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Flight Plan

1 June 1998











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Photo by Bob Gentry ©2001 Stanyan Entertainment

A Thought for Today

All life is imagery, but imagery is seldom life.


We’re now a few days into our 4th year here at A Safe Place to Land. While the site went up the 29th of April 1998, the first Flight Plan wasn’t posted till a month later on June 1st. 

The opening prose section was used in the album “Pastorale” and is an excerpt from “Fields of Wonder.” I like it because of the way the words hang together. The last sentence has been quoted often. 

The poem “To the Memory of Stan Kamen has not been one of my more noticed or praised works but from my own point of view it is one of the most successful pieces of poetry I have ever written. It is about the afterlife of creativity and consists of nine verses of six lines each. It is formal without being formal, has no rhymes but rhymes in the head while being read.

Pastures Green / Pavements Grey 

Fields take cultivation, but it must come slow, unhurried by the tractor tread. Good farmers don't harass the ground until the ground is ready. And just as only experts have the means to teach us hate, farming is an art form too. So whether planting love or lima beans the thoughtful man goes carefully down his furrows. 

- from "Fields of Wonder", 1970

Don’t forget to join Ken tomorrow for his first “This One Does it for Me” as we begin our fourth year.

RM 5/1/2001

notable birthdays John Berardino o Calamity Jane o Scott Carpenter o Steve Cauthen o Judy Collins o Rita Coolidge o Danielle Darrieux o Duke of Wellington o Glenn Ford o Joseph Heller o Sonny James o Joanna Lumley o Tim McGraw o Tad Mosel o Dan O'Herlihy o Jack Paar o Millie Perkins o Barb Porter o Winthrop Rockefeller o Kate Smith o Terry Southern o John Woo
Rod's random thoughts Avoid self-pity. But sorrow can be the school of intelligence.

If faith were enough, we'd all be monks.

I desire to meet God in this life so that I might keep an open mind for the next.


Anton Webern died today.
on the gramophone he fell
in the second measure of a tune
not composed by him or heard
by the multitude who gathered
at the bedside of some lesser man.

Amy Lowell’s been split in half–
first the lightening, then the rain.
Public domain might have killed her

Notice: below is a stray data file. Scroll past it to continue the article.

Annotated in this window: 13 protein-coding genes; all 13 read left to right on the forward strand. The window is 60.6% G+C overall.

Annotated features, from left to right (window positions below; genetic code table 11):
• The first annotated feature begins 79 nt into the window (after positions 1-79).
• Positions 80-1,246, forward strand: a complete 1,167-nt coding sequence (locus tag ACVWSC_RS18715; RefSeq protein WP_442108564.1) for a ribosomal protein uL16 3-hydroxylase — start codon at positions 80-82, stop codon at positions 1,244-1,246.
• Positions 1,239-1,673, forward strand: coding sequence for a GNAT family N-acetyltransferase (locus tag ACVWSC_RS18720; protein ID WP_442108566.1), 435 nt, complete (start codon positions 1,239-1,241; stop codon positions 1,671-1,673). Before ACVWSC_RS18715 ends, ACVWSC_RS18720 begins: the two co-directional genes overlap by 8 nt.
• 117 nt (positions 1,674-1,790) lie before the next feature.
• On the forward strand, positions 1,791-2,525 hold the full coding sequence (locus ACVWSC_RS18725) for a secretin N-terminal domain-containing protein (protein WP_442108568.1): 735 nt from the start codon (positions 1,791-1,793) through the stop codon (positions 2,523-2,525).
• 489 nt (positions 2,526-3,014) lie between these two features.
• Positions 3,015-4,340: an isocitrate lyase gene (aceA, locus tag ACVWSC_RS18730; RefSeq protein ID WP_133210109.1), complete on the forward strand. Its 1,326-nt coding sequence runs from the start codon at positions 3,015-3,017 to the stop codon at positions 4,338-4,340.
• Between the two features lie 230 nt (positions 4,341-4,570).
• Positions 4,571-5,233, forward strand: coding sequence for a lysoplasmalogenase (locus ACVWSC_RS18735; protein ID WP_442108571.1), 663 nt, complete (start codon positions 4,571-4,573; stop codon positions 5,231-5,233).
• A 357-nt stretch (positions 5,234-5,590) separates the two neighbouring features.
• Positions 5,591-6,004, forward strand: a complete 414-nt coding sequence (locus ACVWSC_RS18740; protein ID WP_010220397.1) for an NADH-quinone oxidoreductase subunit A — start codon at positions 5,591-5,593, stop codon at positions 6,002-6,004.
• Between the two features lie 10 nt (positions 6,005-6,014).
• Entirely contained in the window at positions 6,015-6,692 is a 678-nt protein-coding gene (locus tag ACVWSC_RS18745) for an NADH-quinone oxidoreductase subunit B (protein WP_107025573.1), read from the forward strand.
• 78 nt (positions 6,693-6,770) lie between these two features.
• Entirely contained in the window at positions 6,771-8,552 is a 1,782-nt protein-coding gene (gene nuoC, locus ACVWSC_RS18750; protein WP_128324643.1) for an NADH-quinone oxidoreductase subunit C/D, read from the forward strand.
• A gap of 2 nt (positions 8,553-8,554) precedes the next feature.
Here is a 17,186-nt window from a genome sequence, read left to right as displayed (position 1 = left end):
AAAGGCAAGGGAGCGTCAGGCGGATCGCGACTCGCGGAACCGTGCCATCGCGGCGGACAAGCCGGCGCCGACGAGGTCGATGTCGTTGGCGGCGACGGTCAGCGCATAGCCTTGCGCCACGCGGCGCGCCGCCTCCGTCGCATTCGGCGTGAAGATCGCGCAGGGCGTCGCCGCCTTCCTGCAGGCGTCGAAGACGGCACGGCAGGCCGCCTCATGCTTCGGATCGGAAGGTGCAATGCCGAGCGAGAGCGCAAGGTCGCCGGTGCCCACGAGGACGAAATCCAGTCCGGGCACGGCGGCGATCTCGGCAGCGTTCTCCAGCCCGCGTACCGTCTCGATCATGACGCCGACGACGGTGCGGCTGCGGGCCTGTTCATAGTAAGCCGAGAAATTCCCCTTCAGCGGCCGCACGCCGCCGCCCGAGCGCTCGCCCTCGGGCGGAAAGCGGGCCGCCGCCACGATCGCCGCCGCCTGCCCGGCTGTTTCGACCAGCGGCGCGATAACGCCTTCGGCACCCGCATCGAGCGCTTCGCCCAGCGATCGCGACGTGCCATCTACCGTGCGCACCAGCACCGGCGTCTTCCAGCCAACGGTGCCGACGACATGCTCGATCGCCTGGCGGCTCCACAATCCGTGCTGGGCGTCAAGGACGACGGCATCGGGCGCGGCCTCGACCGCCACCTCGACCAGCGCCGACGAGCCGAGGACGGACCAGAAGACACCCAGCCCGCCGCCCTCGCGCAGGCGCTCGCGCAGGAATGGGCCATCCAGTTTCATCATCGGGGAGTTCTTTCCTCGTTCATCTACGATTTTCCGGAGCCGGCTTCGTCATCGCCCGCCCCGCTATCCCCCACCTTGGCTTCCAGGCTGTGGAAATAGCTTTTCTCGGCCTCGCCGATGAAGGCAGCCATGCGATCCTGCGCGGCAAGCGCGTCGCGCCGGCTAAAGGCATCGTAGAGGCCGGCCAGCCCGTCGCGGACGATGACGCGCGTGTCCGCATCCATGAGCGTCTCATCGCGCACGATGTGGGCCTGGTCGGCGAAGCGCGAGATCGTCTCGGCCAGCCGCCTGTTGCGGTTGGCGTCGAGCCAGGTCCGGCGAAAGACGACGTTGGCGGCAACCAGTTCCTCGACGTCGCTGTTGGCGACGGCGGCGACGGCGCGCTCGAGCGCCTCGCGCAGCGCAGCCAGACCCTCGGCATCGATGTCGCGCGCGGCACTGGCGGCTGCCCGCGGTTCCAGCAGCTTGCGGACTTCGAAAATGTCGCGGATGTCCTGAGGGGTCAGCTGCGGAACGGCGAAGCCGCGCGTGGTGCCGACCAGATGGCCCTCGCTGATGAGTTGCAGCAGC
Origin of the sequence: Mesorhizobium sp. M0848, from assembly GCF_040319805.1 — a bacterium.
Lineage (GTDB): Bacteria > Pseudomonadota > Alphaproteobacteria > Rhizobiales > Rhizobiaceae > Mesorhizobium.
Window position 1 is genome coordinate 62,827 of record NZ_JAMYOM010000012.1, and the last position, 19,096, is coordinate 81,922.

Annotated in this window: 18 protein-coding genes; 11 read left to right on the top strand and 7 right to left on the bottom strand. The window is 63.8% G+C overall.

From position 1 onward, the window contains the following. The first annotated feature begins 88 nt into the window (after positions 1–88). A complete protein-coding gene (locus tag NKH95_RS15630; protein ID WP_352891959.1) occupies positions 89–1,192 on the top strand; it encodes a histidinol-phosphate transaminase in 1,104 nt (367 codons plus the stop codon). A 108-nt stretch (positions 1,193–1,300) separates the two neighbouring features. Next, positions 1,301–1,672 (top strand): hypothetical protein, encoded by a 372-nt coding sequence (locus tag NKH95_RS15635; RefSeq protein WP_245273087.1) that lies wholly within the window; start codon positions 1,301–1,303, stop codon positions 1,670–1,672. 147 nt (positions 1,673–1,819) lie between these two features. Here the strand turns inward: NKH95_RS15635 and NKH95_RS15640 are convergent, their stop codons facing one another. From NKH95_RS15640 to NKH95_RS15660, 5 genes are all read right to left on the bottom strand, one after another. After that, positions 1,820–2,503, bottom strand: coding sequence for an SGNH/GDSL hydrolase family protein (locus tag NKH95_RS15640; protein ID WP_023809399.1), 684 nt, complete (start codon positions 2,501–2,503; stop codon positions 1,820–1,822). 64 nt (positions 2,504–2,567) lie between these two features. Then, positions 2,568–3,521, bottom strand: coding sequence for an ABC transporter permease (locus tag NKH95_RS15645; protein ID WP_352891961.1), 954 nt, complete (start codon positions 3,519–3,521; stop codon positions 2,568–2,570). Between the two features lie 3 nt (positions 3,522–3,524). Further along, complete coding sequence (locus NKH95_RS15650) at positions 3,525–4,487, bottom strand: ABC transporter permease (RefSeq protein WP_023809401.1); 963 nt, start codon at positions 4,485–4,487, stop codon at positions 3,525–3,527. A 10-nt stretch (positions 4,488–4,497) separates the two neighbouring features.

but it never came to that.
Lay a wreath outside the garden
made of wheat and not of chaff.

Unknown soldier falling forward
onto ground still hard, uncracked,
bullets have no names upon them,
their mark is found by accident.
In the nest the mother stretches
but still feeds every open mouth.

George Brassens’ guitar is missing,
don’t set out to find the thief.
Every day some music’s stolen
every hour some muse departs.
What’s the use of wondering whether
art is simple; even art.

Anaîs Nin has ceased to scribble
life and times in common book;
turn your eyes toward horizons
you might have seen but haven’t yet.
The morning’s post is late again,
he letter edged in black, unsent.

Ansel Adams’ shutter’s silent
as quiet as the hills he climbed.
Time’s the winner in all races
even those against the times.
Another log on one more fire
so the torch will stay alight.

Franz Schubert has stopped pacing
schoolyards where his music wafted
from the student bands at practice
on the symphonies he made.
Only March, and here’s the first rose
budding up from frozen ground.

Cheerio Meredith's gone away,
no forwarding address of note.
The actress melts into the scene
and gives the background body parts.
Friends still drop by unexpected,
add an onion to the stew

The end of every day leaves something
if only the promise of another.
Even gates now rusted shut
keep yards behind them safe.
Imagine what might not have been
if those we love had never been.

-from “Intervals,” 1986 

© 1970, 1986, 1998, 2001 by Stanyan Music Group & Rod McKuen. All Rights Reserved
Birthday research by Wade Alexander o Poetry from the collection of Jay Hagan o Coordinated by Melinda Smith
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